Our trips to and from the church probably cause a fair share of our parish’s total carbon footprint. This doesn’t mean we shouldn’t come to church! The church is where we learn who God is and how to care for his creation. But we can learn to change our travel patterns to be more respectful of this lovely world.
—Ride bikes. The church could make this mode of transport easier for parishoners by providing bike racks or ensure that the roads close by are equipped with safe bike lanes.
—Take public transportation. As a church, can we send out a shuttle for elderly parishioners/those who don’t have cars? Or rent or purchase a bus to send out on Sunday mornings like so many Southern protestant churches?
—Encourage people to live close to church. For example, we have one person in our church who looks for houses to buy close to church with the idea of renting them out to parishioners.
—Switch our gas cars for electric vehicles. The church could consider providing chargers. There are a lot of used EVs with limited ranges (12 to 80 miles) coming on the market right now, at least in California, so chargers could make a big difference.
Think about your parish’s buying power. Are you buying food from local companies — supporting your neighborhood farmer? Are your appliances American-made? If cost is a barrier, can you choose one product in your kitchen to switch out for a local supplier?
Beyond that, can you:
—Divest your holdings? If your parish has anything invested in fossil fuel companies, you could move it. 350.org has been a leader in the student divestment movement, but they also help faith organizations.
—Move your money to a community bank or credit union?
—Focus on community outreach? What programs can you link up with in the greater community? River cleanup programs, CSA programs, Freecycle groups, people who host clothing swaps, tool sharing libraries, local programs for recycling, or solar, wind and geothermal programs? Consider building connections with these community programs as a way to witness our faith and spread the (still-limited) knowledge of Orthodoxy in the U.S.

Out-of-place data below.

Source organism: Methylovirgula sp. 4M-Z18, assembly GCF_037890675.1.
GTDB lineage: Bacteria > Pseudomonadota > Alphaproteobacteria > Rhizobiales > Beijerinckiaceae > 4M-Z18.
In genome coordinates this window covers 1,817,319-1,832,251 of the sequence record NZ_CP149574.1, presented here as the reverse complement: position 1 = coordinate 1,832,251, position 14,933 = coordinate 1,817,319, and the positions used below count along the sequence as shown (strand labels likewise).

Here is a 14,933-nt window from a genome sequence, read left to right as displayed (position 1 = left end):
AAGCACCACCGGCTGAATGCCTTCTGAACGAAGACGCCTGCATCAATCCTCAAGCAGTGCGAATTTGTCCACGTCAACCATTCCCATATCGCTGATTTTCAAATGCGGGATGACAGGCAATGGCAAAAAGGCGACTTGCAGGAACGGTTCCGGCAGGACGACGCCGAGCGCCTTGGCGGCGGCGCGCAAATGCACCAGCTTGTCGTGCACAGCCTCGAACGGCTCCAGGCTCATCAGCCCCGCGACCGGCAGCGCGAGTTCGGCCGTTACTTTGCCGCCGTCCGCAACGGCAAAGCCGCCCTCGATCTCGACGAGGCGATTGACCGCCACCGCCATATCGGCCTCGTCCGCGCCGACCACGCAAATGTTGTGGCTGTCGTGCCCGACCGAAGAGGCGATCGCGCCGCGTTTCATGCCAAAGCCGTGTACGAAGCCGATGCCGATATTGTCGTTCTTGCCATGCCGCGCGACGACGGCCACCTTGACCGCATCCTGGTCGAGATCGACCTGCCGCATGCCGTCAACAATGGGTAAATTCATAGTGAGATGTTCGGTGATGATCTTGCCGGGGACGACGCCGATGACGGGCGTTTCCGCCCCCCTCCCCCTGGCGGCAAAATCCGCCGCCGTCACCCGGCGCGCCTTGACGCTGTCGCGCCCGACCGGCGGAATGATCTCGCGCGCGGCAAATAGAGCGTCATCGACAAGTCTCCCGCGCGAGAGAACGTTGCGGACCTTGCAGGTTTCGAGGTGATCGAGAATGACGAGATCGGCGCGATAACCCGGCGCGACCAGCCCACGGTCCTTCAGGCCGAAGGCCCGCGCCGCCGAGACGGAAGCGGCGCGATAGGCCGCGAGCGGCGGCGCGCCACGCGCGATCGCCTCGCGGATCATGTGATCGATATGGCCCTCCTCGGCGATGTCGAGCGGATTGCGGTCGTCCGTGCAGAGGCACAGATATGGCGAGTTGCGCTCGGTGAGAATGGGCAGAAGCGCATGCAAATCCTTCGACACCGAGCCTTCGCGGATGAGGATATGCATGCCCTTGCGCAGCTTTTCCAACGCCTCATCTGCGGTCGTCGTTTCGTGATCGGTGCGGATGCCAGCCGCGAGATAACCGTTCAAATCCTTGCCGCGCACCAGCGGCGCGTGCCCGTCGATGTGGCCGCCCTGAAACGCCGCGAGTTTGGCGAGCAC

Does your church have extra land? How can it be repurposed to glorify God in His creation?
—Build affordable housing for parishioners, to cut down on travel distance?
—Create a community garden or small farm? Keep chicken or other livestock for eggs, scraps and soil enrichment and to close the nutrient loop? Food could go to your food kitchen or parishioners on a limited income.
—Learn about carbon sequestration? Carbon can be “captured” by plants and stored underground when soil is healthfully managed with compost, livestock and certain planting practices. Can you set up a space with perennial plants or polyculture crops that will do this work? (Learn more about how soil can store carbon here).
—Plant native trees, fruit trees or a “food forest?” (More about food forests here.)
Generosity runs deep in our beautiful tradition. Think about St. John Chrysostom’s words in that wonderful Paschal sermon we hear every year: “For the Lord, who is jealous of his honor, will accept the last even as the first; He gives rest unto him who comes at the eleventh hour, even as unto him who has wrought from the first hour.”